Gender and Social Norms in "Anna Karenina" by Leo Tolstoy

Categories: Anna Karenina

The novel Anna Karenina by Leo Tolstoy commences and concludes with the act of adultery and the consequences of the forbidden love affairs. Stepan Arkadyevitch Oblonsky and his sister Anna Arkadyevna Karenina are the driving forces of the scandalous love affairs within the novel. Oblonsky has an affair with his children‘s governess, while Anna Kanrenina has an affair with a wealthy military officer, Alexei Kirillovich Vronsky. Oblonsky and Karenina’s affairs are similar in that they both go against their social responsibility; however, the love Karenina has for Vronksy is much more passionate than the attraction Oblonsky feels for the governess.

The consequences the siblings face for their actions are completely different because of their gender roles and the societal norms.

Taking a further look into Oblonksy’s affair and the consequences of it, the apparent differences between his sister’s affair are evident. Oblonsky is not an emotional person; he has a hard time deciding on his emotions because of their lack of true meaning.

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Oblonsky could not “persuade himself that he repented of his conduct” with the mistress (Tolstoy 7). He felt no serious remorse for his actions with the mistress because he never developed any real emotion for her. Oblonsky being a male sees no harm in sleeping with another woman because there is little consequences for his actions; however, a woman who is doing the same thing could potentially become pregnant and face immense consequences. Oblonsky views his relations with the mistress as “fun” and not harming to the “sanctity of his home” (Tolstoy 111).

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Society seems to share the same views as Oblonsky, besides his wife being upset with him nothing else changes for him. He and his wife continue their maladaptive marriage and he ends up getting the job he wanted.

All the while, society has no criticism for his actions due to his lack of emotion and gender.

Completely opposite from Oblonsky’s affair, Karenina’s affair has love, passion, and committement. The consequences she faces are extremely severe and lead to her eventual suicide. Karenina is a woman and society holds her to a higher standard for her affair, yet she also allows her “dangerous passions” to interfere with her affair (Tolstoy 382). Karenina’s mother speaks of her daughters strong emotions and how they tend to get her in trouble. Her strong passion for Vronsky pulls Karenina away from her husband and son and she eventually abandons them. The abandonment of her family is another reason why she treated negatively by society. Society was shocked that Karenina was willing to completely abandon her son and husband; they viewed her abandonment as failing to be a mother and wife— a woman's duty in society. The problem with Karenina’s gender is demonstrated one night when she begs to attend the opera with Vronsky; however, Vronsky does not understand why she would want to show herself as a “fallen woman” to society and embarrass him (Tolstoy 1181).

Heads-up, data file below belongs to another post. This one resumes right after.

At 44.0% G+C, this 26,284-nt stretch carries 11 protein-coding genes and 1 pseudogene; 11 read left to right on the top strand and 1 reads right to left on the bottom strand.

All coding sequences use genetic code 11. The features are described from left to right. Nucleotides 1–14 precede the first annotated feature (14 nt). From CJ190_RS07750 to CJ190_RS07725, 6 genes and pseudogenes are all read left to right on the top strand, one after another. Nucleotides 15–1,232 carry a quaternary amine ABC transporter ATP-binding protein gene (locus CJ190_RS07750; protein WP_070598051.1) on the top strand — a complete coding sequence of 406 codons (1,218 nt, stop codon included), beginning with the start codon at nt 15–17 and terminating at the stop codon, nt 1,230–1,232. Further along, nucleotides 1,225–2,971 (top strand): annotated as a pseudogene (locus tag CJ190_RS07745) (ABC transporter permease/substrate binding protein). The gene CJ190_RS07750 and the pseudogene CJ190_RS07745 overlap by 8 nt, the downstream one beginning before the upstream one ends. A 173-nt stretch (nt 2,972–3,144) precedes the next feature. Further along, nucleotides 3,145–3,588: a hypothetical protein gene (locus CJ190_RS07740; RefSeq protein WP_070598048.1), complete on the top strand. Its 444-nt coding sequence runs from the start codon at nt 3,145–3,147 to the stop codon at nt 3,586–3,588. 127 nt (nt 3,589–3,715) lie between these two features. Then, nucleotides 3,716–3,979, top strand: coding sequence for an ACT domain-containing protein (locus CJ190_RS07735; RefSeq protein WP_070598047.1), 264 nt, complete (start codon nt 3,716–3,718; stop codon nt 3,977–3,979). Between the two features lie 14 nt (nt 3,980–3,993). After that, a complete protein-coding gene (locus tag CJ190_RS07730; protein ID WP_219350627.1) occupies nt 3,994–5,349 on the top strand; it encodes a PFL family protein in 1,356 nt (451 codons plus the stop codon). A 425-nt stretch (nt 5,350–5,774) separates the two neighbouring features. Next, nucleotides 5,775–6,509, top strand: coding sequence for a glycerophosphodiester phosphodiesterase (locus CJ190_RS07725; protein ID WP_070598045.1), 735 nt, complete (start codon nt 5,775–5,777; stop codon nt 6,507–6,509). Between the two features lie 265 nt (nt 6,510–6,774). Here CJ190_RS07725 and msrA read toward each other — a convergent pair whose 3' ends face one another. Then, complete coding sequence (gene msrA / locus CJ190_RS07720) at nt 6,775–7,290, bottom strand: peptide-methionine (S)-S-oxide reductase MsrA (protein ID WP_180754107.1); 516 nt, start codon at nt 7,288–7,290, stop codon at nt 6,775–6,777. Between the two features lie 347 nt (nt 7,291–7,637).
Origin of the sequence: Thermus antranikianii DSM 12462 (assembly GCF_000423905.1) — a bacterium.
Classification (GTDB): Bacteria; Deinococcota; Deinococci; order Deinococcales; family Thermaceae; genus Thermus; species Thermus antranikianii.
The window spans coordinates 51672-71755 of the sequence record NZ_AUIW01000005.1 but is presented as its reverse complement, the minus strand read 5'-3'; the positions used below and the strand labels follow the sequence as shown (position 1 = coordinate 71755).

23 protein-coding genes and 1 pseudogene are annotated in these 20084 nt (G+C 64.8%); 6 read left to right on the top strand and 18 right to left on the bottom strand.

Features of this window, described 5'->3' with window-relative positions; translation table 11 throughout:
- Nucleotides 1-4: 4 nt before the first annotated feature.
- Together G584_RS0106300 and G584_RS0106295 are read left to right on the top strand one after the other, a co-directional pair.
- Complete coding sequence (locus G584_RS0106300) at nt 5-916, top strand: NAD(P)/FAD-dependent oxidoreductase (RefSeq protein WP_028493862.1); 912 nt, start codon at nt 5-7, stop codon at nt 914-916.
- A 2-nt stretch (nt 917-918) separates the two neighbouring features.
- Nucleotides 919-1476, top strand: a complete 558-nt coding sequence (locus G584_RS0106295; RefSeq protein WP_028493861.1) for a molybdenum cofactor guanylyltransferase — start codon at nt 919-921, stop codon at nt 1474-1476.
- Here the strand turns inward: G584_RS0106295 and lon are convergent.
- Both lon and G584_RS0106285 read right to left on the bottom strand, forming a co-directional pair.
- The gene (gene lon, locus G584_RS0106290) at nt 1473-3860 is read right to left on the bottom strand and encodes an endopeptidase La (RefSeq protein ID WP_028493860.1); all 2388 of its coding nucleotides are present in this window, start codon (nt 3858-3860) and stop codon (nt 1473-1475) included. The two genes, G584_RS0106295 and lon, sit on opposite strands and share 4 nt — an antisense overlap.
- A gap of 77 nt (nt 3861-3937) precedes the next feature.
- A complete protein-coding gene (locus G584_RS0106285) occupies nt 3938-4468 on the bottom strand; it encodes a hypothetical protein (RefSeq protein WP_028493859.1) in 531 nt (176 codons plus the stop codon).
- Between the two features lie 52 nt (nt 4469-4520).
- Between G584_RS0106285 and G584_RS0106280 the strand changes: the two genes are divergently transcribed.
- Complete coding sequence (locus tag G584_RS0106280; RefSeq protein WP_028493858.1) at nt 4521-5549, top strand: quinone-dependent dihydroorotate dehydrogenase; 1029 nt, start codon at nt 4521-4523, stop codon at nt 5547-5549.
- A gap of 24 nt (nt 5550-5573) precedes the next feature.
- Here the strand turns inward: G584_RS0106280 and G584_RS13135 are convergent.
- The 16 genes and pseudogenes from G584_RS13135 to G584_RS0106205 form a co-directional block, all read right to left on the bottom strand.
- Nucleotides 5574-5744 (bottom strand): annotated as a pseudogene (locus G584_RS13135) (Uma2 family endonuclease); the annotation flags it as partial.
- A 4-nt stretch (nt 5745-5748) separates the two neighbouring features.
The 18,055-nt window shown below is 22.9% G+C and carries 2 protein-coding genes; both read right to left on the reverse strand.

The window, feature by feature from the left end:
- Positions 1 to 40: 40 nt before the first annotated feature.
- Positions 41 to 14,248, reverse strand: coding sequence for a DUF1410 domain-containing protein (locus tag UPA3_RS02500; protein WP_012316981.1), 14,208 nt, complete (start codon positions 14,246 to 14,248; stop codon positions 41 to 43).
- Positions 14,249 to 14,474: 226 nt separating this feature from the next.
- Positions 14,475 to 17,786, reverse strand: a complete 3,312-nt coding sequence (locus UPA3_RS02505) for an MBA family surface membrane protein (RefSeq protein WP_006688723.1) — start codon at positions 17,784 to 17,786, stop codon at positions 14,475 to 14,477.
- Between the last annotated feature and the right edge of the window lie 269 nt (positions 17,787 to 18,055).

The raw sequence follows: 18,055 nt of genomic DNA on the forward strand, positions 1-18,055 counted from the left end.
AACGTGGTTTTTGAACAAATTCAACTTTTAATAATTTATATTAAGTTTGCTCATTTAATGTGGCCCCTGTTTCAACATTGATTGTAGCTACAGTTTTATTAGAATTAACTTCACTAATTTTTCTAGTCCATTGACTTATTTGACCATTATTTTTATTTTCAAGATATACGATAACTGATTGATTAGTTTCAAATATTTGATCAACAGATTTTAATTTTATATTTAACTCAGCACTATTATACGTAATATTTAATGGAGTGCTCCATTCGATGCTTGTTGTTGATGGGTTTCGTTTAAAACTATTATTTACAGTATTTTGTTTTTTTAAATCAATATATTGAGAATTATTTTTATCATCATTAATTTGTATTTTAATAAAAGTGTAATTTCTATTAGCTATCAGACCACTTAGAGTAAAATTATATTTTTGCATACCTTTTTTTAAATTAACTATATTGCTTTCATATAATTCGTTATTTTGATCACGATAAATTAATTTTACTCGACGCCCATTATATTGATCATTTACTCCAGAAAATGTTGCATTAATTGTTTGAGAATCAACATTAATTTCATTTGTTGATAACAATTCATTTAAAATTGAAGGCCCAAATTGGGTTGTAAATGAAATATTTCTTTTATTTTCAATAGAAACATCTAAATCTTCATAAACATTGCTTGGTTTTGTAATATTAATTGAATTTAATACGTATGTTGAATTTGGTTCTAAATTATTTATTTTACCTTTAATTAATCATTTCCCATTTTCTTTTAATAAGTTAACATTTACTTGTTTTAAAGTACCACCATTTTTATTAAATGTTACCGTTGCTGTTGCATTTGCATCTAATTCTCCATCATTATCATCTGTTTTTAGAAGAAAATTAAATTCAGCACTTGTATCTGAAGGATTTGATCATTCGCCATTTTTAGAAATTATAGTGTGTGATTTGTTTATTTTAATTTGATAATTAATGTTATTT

The separation between Vronsky and Karenina begins to develop at this point in the novel; the difference between male and female is demonstrated because Vronsky, who has impregnated a married woman, faces no consequences while Karenina is completely excluded from society. Karenina is now an embarrassment for Vronsky according to society. Sadly, the passion Karenina feels and her role in society are reasons that lead to her eventual downfall.

After studying the affairs and the consequences of both Oblonsky and Karenina, the major similarities and differences between the two situations are evident. The most obvious similarity between the two characters is found in their personalities; they are both sociable and delightful in the beginning of the novel. However, this similarity begins to change as society changes their view of Karenina. On the contrary, gender role is the major difference between the two characters. Tolstoy uses these two characters to demonstrate how during this time a man and a woman could commit the same sin, yet the woman is the one that faces the harshest punishment. As a male, Oblonsky has an advantage in the affair and his lack of emotions in his relationships allows him to live carelessly without any consequences from society. Tolstoy develops Oblonsky's character very little, and in fact he becomes more of a stagnant character. Karenina’s personality is the complete opposite of Oblonsky; she is a very passionate woman, and society viewed this a negative. Furthermore, the treatment of man versus woman in the novel is the major difference between Karenina and Oblonsky, and is a representation of how society handled gender roles.

Overall, Tolstoy uses the novel Anna Karenina to display how the treatment of man and woman during this time was unfair. Karenina is judged brutally for her strong passions in her affair and not fulfilling her role in society, while the emotionless Oblonsky gets away without any consequences. The novel shows how society judges those who do not follow gender norms or one’s societal role.

Updated: Feb 14, 2024
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Gender and Social Norms in "Anna Karenina" by Leo Tolstoy. (2024, Feb 14). Retrieved from

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